Hannah Taylor

Maureen wanted something said for our granddaughter Hannah and, difficult though it is for me at this time, I know that I want to be the mouthpiece of both of our thoughts.

Where to begin but at the beginning.

It seems as though Hannah has fought against the odds all of her life. When she was born – a mere scrap at little over 4lbs – she was all legs and feet (in fact when her uncle Clive first saw her at the hospital he called her ‘Skippy’).

Looking back she was like a leggy foal who turned into a beautiful thoroughbred. An apt description of her considering her lifelong passion for horses.

What a fighter she was even then, out of the incubator and onto milk which she attacked with much vigour and retained a healthy hearty appetite throughout her life. Indeed, she would eat double my portions and more. It was unbelievable that it never affected her figure.

From an early age her life was horses. Rosie was her first horse although only on loan and had to be returned Hannah always kept her in a special place in her heart – much like one’s first car.

Absolutely all of her free time was spent at the stables in Ramsey riding, grooming, mucking out, cleaning the pastures and leading small children on their ponies.

She loved it all and revelled in the gymkhanas and in the amazing comradeship and bond between the girls who gathered there, all with similar interests.

As for Maureen and I, we lived with girls and horses in and outside our house – feeding Coke, rolls and crisps to the girls and apples and carrots to the horses. I don’t have to tell you who was cajoled into sometimes cleaning muddy boots and treating leather bridles. It was a lovely time for all and certainly Hannah brought boundless pleasure to friends and family alike.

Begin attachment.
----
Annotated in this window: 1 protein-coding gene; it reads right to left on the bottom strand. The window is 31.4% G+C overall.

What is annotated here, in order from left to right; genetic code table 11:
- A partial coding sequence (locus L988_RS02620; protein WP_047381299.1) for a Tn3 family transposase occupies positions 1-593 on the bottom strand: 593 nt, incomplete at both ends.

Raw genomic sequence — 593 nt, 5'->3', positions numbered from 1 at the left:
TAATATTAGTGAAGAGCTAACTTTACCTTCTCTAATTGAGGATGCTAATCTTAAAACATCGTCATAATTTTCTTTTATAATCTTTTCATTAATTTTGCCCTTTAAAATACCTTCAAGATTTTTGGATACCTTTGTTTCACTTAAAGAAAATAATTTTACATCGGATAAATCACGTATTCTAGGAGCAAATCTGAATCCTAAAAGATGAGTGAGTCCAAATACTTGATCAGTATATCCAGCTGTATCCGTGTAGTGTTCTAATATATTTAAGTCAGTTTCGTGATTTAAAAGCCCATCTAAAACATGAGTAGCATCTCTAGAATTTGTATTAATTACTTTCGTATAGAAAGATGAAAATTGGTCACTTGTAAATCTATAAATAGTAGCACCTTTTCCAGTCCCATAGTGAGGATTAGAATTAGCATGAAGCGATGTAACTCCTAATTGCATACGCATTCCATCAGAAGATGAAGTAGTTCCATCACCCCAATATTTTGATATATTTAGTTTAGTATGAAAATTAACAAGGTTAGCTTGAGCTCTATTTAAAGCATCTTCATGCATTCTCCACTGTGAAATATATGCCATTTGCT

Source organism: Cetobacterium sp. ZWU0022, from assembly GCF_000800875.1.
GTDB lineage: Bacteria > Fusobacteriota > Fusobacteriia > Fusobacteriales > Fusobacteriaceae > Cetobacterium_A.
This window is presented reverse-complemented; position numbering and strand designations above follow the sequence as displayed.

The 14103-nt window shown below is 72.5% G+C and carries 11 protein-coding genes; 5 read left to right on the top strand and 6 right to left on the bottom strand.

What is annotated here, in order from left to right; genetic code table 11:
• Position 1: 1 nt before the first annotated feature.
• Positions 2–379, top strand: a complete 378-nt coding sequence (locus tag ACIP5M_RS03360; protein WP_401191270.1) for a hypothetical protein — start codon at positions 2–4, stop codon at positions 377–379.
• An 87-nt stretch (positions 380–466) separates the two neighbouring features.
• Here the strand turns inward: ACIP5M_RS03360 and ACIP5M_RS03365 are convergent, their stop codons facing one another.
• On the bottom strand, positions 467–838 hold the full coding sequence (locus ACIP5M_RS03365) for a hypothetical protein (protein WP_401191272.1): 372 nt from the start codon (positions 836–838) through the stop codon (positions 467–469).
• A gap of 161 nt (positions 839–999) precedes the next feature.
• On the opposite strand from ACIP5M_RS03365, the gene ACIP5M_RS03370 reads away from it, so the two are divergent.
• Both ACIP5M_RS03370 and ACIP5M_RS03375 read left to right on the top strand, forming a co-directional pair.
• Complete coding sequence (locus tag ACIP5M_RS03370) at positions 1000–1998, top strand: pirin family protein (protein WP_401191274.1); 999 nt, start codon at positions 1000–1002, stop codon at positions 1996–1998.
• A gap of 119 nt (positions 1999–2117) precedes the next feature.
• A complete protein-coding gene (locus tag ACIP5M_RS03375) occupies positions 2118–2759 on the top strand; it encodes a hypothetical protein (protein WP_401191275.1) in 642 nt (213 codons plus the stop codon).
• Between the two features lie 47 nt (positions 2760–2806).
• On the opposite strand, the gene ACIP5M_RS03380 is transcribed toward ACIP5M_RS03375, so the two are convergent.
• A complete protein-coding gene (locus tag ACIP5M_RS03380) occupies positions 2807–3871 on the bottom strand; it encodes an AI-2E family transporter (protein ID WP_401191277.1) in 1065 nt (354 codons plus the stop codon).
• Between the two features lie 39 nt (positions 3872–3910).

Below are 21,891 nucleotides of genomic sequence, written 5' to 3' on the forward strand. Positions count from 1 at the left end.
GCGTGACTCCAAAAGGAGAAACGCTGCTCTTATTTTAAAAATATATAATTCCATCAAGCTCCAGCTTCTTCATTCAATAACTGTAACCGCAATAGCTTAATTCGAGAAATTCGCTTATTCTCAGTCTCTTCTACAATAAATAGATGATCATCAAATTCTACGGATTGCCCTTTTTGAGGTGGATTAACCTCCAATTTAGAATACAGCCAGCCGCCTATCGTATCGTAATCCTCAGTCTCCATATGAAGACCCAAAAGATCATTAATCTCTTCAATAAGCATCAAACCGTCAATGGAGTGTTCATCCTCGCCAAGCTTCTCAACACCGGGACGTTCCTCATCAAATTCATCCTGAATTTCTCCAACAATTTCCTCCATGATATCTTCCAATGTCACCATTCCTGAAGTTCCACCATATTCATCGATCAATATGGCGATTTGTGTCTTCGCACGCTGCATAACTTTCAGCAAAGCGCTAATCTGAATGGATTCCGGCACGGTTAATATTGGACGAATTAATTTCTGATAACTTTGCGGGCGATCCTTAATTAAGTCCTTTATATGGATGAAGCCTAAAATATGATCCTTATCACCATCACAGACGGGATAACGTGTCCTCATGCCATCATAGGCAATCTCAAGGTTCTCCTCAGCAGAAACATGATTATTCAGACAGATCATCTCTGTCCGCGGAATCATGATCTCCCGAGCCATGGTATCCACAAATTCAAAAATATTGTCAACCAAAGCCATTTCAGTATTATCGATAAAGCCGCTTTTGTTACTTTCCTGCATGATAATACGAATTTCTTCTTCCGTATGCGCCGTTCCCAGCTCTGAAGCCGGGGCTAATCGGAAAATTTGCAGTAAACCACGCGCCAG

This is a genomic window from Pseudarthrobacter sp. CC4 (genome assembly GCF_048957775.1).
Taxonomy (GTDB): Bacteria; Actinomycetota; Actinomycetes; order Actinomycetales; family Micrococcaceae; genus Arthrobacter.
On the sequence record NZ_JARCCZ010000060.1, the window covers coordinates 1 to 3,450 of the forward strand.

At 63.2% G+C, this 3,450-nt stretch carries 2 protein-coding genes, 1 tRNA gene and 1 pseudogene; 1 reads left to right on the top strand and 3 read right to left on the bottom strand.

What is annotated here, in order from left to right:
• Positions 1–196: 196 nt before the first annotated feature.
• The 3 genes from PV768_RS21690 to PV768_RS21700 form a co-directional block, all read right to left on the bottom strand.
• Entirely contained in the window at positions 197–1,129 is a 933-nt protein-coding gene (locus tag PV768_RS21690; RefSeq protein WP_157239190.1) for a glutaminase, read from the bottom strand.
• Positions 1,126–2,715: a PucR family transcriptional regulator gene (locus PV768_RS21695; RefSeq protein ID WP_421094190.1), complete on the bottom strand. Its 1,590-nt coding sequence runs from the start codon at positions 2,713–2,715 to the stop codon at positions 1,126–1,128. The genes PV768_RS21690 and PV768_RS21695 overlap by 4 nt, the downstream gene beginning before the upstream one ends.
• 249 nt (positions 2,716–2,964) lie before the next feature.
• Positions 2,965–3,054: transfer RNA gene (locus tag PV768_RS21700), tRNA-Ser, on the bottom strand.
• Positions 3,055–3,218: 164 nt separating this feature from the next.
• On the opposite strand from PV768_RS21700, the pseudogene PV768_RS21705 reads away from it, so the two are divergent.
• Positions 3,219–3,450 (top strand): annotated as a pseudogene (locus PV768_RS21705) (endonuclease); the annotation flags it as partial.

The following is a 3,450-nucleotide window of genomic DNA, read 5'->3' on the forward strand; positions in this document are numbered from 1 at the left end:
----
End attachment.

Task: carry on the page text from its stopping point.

It was a sad day 4 years ago when Hannah was diagnosed with her heart condition. This meant she was unable to continue with her proposed career with horses and as a consequence had to leave college. It was unbelievable that all her dreams and aspirations were suddenly in tatters and riding, mucking out and grooming horses was no longer an option.

She found it very difficult when she had to give up her horse Orlando, whom she adored.

In a very short time however, she realised that she had to make the best of what she could do and just get on with life. After discussions of various possible avenues between us it was decided that breeding small dogs might prove an interest and serve as a substitute for the horses.

Hannah being Hannah of course had to go for the smallest and most fashionable breed, a Chihuahua. It was obviously right for her as she found so much pleasure in her dog Pixie who was spoiled rotten. She gloried in driving round in her car wearing her designer sunglasses and posing with such a cute little dog. Hannah if anything was a poser. But then she had much to pose about, a very pretty girl and then a beautiful young woman with the deportment of a thoroughbred

Hannah never gave in to her illness, and as she didn’t drink alcohol often provided a run round and run home service for her many friends. Nothing was too much trouble for her to help out. In fact, she would even get out of bed after midnight following a ‘help I can’t get a taxi’ call.

She lived her life to the full and on its pathway gave so much love and pleasure to all her family and friends and certainly – and in particular – to her mam and dad and her Nan and I. In return we loved her very dearly and always will.

Without doubt the sunshine has gone from our lives.

Captain Charles Bull (Hannah’s Grandfather)